Thursday, December 8, 2016

The refuge


I wonder if the concept of
'species' doesn't sometimes
get in the way of understand-
ing the effect humans are hav-
ing on the natural world.



















After all, a species endures
even as the individuals that
make it up come and go. But
sometimes the word implies
that the collective whole -
the generality of goldfinches,
say - matters more than the in-
dividual. Only when a species
dwindles to its final numbers
do the individuals seem to be-
come, well, individual.





Reviewing a new and stimulat-
ing work of natural history
this week, our outstanding es-
sayist on the rural life has
written movingly of defending
the natural world through joy
in its autonomous qualities,
in "nature's right to itself."

At the same time, exultation
in restraint is unanswerably
exemplary resistance. Human-
ism is restored to the agenda.
To be despised for being fit,
will not be anything new; the
spectacle must always antagon-
be readier for their governance
than they are, is joy enough.



















Verlyn Klinkenborg
Michael McCarthy
The Moth Snowstorm:
  Nature and Joy
New York Review Books, 2016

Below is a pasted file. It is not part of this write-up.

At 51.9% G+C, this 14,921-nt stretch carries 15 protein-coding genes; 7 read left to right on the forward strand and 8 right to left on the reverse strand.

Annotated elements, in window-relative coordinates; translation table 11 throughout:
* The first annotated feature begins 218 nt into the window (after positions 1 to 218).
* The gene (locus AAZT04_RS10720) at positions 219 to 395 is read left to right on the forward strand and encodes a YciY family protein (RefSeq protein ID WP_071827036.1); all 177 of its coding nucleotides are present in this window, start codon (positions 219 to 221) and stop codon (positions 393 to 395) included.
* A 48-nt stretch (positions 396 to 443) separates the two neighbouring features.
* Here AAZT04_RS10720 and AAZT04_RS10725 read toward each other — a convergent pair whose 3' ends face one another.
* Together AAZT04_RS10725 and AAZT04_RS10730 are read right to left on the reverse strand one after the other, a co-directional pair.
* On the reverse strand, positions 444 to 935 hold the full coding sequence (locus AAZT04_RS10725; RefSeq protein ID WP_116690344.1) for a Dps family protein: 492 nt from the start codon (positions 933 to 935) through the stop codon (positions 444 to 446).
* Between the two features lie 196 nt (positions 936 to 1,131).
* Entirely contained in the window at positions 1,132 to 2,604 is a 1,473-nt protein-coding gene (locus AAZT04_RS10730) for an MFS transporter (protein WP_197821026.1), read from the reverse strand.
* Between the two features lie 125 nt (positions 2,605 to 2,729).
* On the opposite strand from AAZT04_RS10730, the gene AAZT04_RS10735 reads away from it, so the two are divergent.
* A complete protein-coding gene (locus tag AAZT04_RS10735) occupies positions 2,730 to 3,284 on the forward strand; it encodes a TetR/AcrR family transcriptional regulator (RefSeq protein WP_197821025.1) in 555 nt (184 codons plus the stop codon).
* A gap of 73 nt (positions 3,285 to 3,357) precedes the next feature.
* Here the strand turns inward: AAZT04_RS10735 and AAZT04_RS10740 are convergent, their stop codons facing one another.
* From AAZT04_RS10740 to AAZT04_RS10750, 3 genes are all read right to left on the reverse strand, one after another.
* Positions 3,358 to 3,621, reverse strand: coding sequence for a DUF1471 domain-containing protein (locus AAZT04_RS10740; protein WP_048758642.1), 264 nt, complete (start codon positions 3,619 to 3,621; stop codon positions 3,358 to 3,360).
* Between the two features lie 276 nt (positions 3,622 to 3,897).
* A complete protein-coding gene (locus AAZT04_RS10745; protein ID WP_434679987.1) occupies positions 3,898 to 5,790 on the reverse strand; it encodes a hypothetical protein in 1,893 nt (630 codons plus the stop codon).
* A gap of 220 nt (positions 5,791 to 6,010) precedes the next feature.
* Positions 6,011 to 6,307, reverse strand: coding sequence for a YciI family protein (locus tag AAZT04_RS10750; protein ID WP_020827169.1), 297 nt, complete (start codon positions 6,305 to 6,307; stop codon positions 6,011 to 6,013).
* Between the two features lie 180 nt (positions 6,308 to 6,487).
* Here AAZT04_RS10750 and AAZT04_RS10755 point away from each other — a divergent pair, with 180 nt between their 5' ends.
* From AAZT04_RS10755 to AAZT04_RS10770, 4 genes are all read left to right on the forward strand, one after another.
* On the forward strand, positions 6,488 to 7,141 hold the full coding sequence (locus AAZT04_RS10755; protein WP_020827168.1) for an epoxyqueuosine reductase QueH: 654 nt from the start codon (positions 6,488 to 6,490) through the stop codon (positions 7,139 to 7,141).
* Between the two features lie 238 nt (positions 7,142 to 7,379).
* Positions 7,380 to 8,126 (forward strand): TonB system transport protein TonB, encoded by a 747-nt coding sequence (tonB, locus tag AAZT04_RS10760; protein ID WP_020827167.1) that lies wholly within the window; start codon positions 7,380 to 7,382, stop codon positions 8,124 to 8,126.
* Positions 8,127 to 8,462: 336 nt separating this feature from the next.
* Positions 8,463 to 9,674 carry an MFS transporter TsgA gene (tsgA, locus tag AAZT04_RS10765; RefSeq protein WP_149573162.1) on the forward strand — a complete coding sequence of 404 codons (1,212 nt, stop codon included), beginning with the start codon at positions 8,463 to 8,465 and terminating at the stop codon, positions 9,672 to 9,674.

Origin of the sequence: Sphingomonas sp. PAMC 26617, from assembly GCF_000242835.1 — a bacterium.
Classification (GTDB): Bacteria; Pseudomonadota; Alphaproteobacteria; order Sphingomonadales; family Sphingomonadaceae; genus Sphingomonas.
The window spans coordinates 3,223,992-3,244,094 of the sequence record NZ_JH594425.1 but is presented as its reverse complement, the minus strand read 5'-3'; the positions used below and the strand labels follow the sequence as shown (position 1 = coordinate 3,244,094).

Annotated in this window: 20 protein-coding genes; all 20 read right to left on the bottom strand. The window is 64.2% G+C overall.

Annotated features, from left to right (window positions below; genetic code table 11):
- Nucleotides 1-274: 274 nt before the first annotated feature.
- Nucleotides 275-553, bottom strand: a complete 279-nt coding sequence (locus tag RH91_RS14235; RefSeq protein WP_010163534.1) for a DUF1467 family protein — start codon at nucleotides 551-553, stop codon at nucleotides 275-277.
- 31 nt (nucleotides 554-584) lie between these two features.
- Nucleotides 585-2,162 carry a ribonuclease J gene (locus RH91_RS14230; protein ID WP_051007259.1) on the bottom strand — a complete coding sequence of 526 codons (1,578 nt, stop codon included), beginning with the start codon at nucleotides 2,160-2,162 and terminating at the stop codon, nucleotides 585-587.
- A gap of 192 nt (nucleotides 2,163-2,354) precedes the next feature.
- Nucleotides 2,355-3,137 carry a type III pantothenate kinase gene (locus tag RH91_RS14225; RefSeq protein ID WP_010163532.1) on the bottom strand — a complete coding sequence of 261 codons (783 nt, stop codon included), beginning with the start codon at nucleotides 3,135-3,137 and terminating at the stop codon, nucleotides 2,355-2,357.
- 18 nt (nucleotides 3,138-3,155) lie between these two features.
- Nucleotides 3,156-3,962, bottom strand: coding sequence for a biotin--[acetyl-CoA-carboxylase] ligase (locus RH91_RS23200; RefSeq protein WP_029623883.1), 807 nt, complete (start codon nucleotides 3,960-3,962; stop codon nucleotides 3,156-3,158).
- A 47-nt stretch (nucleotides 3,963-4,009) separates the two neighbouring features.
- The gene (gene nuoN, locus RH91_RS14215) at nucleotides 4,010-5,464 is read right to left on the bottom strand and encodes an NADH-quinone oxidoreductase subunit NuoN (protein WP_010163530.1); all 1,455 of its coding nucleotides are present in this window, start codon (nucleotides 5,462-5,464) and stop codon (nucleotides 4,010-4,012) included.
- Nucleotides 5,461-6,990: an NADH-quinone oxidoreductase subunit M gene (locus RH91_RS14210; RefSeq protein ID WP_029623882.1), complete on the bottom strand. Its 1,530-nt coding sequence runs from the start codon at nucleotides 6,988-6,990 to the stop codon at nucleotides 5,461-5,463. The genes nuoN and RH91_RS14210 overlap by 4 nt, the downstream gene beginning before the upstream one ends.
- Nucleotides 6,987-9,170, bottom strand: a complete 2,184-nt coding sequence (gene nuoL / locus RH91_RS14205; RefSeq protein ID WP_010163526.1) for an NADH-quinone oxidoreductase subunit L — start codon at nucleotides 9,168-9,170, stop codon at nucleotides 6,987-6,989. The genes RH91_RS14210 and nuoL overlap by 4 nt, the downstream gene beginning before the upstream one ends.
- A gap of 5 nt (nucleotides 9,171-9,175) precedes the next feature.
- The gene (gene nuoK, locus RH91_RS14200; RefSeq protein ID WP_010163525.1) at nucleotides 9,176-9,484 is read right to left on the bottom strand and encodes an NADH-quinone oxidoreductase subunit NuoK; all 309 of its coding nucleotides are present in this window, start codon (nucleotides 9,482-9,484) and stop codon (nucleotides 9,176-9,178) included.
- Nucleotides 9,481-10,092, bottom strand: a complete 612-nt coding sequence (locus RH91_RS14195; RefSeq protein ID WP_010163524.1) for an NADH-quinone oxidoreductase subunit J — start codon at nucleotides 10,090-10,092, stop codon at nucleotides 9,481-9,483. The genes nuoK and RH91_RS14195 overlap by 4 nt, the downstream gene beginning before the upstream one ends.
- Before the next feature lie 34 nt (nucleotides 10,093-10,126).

The New York Review
  of Books
December 22, 2016© 

i  Damon Winter, photography
   The New York Times, 2016©




   


Wednesday, December 7, 2016

Revenons à nos moutons












   Have you tried
   it with cumin,
   aperol, and an
   organic spritz
   of cherry bark























    No, really, I 
    just couldn't














    It's almost awkward even to
    try to mean well, in coming
    to grips with our era's de-
    bauches of vanity over cock-
    tails and other nourishment.

    A man used to be able to go
    home, dress for dinner, and
    get an honest apéritif with-
    out sipping it alone. Times
    speak for themselves. Where
    is Peter Arno, as we drown?























François Chartier
Papilles et Molécules
Levi Reiss
  translator
Taste Buds and 
  Molecules: The Art
  and Science of Food,
  Wine, and Flavor
Les Éditions la Presse, 2009©
John Wiley & Sons, 2012©

Peter Arno
Harriet Follansbee!
  In the flesh!
The New Yorker
Condé Nast©









Tuesday, December 6, 2016

Our grease to the abyss


this is be-
cause of my
class mates





The abduction of this republic
on an exuberant, constant tide
of what we know as, fake news,
shares striking resemblance to
a catastrophically ignored art
to which we all submit, in our
assimilation of literacy as we
praise it. How we restrain the
common tendency is what we are
really quarreling about. Now a
petit-bourgeois orgy of fabul-
ist factitiousness finds domi-
cile in a single Party, at the
very moment of this dispute of
meaning, exalting its absence.
This tendency always abided in
the structures we most revere.





   Expertise tells, at the edge: there is
   the juncture of a writer's pleasure,
   risk and pain .. from the way they wrote
   and the tools they used, ancient readers
   conceived the Greek alphabet as a system
   of outlines or edges .. Being a phonetic
   system, the Greek alphabet is concerned
   to symbolize not objects in the real world
   but the very process in which sounds act